The archives of the Mount Vernon Ladies’ Association hold a fascinating collection of treasures. In considering their contents, MVLA archivist Rebecca Baird points out one of her favorite items in the collection: the original 1858 signed agreement between John Augustine Washington III and Ann Pamela Cunningham, transferring ownership of Mount Vernon.
“It is signed ‘A Southern matron,’ which was Ann Pamela Cunningham’s pseudonym,” Baird notes. “It was such a significant moment for her personally, but she knew she needed to focus on the work that lay ahead of her in raising the money to pay for the property.”
Details like this aren’t lost on Baird. An ardent and unabashed admirer of the MVLA, Baird relishes the opportunities her role as archivist has presented her with over the past five years. By combing through the Association’s records and making them available to scholars, staff, and the public, she has become an expert on matters of institutional history.
Most of the documents that land in Baird’s hands are passed along by employees, Board members, and even past Mount Vernon visitors who aren’t sure what to do with their old files, photos, and other materials. She receives one or two such donations a month, which she evaluates according to Mount Vernon’s collection policy. If she accepts the donation, the real work begins. For a collection of materials, Baird would organize it and write finding aids (essentially a road map with information such as the history, dates, and creator). For single items, she must decide where it belongs in the collection. She then makes the materials available to the public through the Library’s archives database and digital collections (accessible on mountvernon.org).
As she sifts through the papers, she often discovers delightful surprises.
“Finding little gems within the materials, like great photos we don’t have or a menu to an event with royalty, means that they don’t have to stay hidden; we can share them with everyone,” she says.
Beyond processing the materials that end up in her care, Baird also monitors auction house websites for items related to Mount Vernon or the MVLA that are not currently in its collections. A recent example of her finds is a circa-1940s menu from the Little Hatchet Tavern, the on-site restaurant that later became the Mount Vernon Inn.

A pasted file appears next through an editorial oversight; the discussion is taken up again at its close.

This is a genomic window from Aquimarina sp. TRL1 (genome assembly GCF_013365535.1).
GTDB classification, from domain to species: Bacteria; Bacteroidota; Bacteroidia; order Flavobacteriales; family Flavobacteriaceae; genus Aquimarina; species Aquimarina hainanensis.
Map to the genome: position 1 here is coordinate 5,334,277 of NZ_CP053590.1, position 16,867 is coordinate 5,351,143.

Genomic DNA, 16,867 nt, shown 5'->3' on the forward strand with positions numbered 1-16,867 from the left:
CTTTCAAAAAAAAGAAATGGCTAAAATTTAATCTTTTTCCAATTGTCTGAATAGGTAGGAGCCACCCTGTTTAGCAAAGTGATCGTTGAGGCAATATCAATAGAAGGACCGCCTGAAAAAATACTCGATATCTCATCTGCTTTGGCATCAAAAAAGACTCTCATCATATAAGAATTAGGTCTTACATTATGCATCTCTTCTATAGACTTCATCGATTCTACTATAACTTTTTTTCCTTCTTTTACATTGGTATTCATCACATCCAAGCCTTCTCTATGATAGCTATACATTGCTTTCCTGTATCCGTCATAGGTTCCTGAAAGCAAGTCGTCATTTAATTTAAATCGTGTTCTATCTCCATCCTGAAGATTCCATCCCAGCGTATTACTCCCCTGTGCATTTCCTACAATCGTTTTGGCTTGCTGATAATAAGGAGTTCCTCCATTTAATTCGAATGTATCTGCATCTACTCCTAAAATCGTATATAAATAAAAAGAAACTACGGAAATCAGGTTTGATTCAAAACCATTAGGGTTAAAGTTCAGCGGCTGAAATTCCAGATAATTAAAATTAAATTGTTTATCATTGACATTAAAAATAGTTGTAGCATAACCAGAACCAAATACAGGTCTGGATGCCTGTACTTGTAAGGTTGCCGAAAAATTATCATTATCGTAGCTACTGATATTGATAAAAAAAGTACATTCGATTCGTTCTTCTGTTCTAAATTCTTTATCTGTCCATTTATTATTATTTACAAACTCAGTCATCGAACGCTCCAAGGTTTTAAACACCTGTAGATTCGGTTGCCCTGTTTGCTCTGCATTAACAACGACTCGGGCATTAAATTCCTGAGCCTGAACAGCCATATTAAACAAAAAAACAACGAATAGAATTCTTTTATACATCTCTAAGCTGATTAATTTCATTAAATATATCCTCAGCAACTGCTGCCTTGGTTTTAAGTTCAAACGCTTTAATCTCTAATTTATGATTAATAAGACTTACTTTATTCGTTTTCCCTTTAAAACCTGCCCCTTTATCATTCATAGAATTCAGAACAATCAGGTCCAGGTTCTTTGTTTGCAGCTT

“We didn’t have one of these yet in the archives, and it’s a great representation of Mount Vernon during this era,” she explains.
What is the number one acquisition on Baird’s wish list? MVLA founder Ann Pamela Cunningham wrote an editorial in the Charleston Mercury, published on December 2, 1853, which began the movement to rescue George Washington’s home. Mount Vernon has only a reproduction clipping of the piece, and Baird would love to have the entire newspaper.
“It is the first appeal in support of saving Mount Vernon. I think it’s going to be hard to find,” she says. “I’m even looking for it on eBay.”
Many people would long for Baird’s organizing skills in weeding out treasures, preserving them, and organizing them in a way that’s both useful and sustainable.
“When it comes to preserving materials, I always suggest that people invest in archival quality folders, acid-free boxes, and mylar sleeves, which will help keep papers and photos safe for generations, but organizing these materials is another matter,” she continues. “Archivists follow specific theories and principles, but in general, I recommend that you hang on to records that will tell your family more about you, such as your school and employment history, awards you received, and classes you took, along with all of your vital records and official documents like birth certificates and marriage certificates. Keep them in a safe place so that your family can pass them down.”